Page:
Gasoline and a Polyester Suit

I was putting away my laundry and realized how little I know about my clothes. It’s a wide span of ignorance covering something I interact with every day. Like my superficial knowledge of transportation, I trust the experts who make high quality garments to know how to create them.

A first level of ignorance involves the fabrics that clothes are made from. Dacron, cotton, linen, polyester, and wool just start the list of fibers. My list is short and shallow. I know some of them are natural, made from plants or animals. Others are synthetic, usually polymers, and are a recent invention. I know fabrics can be made from a combination of these substances. Some shrink when they are washed, others can be damaged in a clothes dryer set too hot.

What started me reminiscing on this began when I was looking at my laundry and wondering “Who designed this garment?” “How was it manufactured?” “What attributes were the designers considering?” “What is the science behind the little differences from one garment to the next?” “Who did the labor to put it together?” “What steps were automated?”

My cousin made a dress in the style of Jane Austen’s time. I also have the tools to make my own shirts, but don’t have the skills to be successful. I’d like to be better able to use my sewing machine, but I haven’t put in the effort. I’ve got thread and know where I can buy yards of cloth, find a pattern, and even get training. The whole exercise isn’t about the economics of clothing but rather the satisfaction of developing a new skill and making something to demonstrate that I have done so.

My Grandmother was skilled at crochet. My sisters, cousins and I have afghans that she made. It is a nice memento to keep her in my mind. The issues involved with those blankets are lost on me but it is a reminder of her love.

Transportation, I start by saying I don’t know the chemistry of gasoline and how it is manufactured. Next, I only have a cursory understanding of the physics behind the internal combustion energy. My vehicle seems like a straightforward object even though I know that it is not. Part metal, part plastic, it does the work to turn the wheels and follow my steering, but I don’t really understand the how and why. A simple example is that I can’t repair a door latch nor explain its mechanical principles.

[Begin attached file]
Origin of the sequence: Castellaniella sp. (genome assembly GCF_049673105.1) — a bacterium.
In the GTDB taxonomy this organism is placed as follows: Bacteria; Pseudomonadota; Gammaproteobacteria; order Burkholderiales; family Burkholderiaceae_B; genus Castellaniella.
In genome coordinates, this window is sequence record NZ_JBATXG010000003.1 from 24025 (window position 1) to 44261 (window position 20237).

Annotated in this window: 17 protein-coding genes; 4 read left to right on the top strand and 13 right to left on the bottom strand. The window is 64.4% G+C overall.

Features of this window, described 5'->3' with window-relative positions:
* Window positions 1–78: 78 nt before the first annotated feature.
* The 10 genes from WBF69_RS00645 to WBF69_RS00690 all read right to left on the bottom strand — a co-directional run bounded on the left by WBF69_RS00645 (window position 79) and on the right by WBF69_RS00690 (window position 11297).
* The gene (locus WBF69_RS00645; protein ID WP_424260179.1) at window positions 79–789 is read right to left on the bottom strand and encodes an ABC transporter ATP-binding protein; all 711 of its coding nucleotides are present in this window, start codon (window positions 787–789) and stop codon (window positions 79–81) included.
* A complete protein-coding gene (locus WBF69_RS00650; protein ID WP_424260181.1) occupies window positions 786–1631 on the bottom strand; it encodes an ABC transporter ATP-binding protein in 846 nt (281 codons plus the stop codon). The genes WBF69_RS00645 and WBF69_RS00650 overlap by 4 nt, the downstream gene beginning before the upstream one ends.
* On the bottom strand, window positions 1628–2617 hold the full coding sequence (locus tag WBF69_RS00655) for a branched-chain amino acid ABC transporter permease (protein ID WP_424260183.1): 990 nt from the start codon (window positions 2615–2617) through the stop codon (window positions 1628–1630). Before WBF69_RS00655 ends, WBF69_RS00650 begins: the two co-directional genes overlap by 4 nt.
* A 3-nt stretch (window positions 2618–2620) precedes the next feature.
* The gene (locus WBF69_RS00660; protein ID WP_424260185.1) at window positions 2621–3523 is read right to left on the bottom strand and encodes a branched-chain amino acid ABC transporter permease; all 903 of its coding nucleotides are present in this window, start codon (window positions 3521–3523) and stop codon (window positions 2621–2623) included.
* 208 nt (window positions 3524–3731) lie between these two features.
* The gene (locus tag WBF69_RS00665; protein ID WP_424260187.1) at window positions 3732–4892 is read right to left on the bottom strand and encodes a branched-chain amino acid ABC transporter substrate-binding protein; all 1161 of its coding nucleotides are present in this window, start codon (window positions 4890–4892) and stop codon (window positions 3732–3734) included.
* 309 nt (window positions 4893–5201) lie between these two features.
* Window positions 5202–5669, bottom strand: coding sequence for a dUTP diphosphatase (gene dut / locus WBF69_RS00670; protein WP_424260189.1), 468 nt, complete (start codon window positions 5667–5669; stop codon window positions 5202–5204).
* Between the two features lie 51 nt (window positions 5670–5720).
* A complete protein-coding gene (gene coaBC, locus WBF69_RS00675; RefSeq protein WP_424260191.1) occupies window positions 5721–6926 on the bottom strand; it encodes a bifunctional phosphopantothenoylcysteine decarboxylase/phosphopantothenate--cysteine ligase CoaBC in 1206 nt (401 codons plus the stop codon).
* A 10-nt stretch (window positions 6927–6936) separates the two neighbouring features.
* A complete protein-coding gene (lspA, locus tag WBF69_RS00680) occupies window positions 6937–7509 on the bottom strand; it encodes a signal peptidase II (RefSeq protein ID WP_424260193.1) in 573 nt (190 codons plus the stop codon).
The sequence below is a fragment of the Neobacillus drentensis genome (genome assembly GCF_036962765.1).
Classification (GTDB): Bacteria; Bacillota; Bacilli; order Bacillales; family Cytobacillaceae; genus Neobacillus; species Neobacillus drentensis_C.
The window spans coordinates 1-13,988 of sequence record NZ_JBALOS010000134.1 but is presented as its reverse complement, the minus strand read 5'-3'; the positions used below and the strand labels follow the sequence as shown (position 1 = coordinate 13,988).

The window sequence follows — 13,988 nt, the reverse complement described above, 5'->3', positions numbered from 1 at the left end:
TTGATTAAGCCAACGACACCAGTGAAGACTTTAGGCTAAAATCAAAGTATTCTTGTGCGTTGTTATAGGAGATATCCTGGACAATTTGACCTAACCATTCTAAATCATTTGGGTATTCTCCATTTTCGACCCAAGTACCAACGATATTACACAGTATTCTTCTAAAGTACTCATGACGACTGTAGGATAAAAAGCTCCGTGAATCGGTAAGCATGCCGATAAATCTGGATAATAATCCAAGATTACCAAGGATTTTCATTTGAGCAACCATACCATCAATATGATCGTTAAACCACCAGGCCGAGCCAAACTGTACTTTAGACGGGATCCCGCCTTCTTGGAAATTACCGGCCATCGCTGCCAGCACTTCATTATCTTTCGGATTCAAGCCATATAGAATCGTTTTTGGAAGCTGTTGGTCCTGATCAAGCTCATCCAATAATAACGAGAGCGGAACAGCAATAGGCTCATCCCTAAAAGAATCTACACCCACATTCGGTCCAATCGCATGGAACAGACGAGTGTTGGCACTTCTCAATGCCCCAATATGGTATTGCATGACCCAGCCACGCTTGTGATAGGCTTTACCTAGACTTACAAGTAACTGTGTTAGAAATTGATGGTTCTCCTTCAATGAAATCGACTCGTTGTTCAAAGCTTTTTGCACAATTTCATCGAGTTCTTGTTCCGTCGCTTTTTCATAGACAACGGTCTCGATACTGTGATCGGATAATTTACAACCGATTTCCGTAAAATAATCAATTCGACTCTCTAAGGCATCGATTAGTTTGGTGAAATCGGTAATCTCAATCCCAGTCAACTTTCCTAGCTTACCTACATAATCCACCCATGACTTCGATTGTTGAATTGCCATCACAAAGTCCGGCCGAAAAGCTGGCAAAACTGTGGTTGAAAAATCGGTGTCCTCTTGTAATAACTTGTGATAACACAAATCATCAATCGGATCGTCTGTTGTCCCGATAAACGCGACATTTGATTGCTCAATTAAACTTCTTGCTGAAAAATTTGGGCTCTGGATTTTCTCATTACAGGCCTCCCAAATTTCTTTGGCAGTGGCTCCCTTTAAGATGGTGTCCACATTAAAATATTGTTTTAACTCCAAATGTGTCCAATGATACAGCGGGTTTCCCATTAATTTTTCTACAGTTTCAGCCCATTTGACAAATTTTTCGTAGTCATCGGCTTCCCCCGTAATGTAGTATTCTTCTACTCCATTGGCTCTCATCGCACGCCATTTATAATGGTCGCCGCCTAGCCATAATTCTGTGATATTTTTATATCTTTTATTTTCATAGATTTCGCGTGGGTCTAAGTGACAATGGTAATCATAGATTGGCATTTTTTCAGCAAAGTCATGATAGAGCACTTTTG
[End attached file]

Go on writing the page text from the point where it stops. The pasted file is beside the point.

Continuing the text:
In another facet of transportation, my knowledge of how roads are made, is mainly gleaned from watching construction teams working on a highway as I drive past–that’s horribly superficial. I know that there are inspections and standards for roads. The purpose of those regulations are to make roads reliable. I don’t see the calculations made in the design of bridges, but I do drive on them.

One of my shirts shows a simple design change that is evidence of its designer’s intervention. The bottom buttonholes of some of my button down shirts have a horizontal opening instead of the vertical buttonhole of the rest. That makes sense to me because it helps prevent the bottom button from popping open. Just as the top button is almost universally horizontal, these horizontal bottom holes were an insight by its clothing engineers. This gives me a a tiny window into the process of design and manufacture.

There’s so much I take for granted that someone else has expertise in. I don’t begrudge those experts and am glad when my car gets me home and my seams don’t rip.

It’s foolish to attack scientists and experts who use their expertise and advanced knowledge. Just because I don’t understand some point of that knowledge, doesn’t validate my rejection of it. Although I can wonder and try to learn more, I don’t reject them as “elites” and deny their science.

Worse than rejection is to impugn bad faith on professionals through conspiracy theories and denial of their commitment to ethical principles. One friend reminds me if you spot it, you got it. Shadowy accusations of bad faith and conspiracy are actually an indictment of their accuser’s bad faith, not a sign of insight, wisdom or superiority.

The price of gas is flat

I keep track of how much I pay for gas. As you can see from the graphic, it’s really variable. However, the past 10 – 12 months, the price has been unusually stable. The red line is a 30 sample moving average.

The numbers for this graph comes from what I’ve actually paid for gas.  Most of the purchases are in the Northeastern Indiana area.

Several online sources blame the great recession on a sharp rise in the cost of energy.   A flat cost probably has the opposite effect of stabilizing the economy. One reason would be that it allows more effective planning by businesses that are dependent on energy prices.

An analysis of the factors leading to this price stability would be interesting to study.

A graph of the prices of gasoline from 2004 to 2017

(The gap between 2009 and 2001 is due to the loss of the file containing that information. I’ve attached a PDF with the same graph.)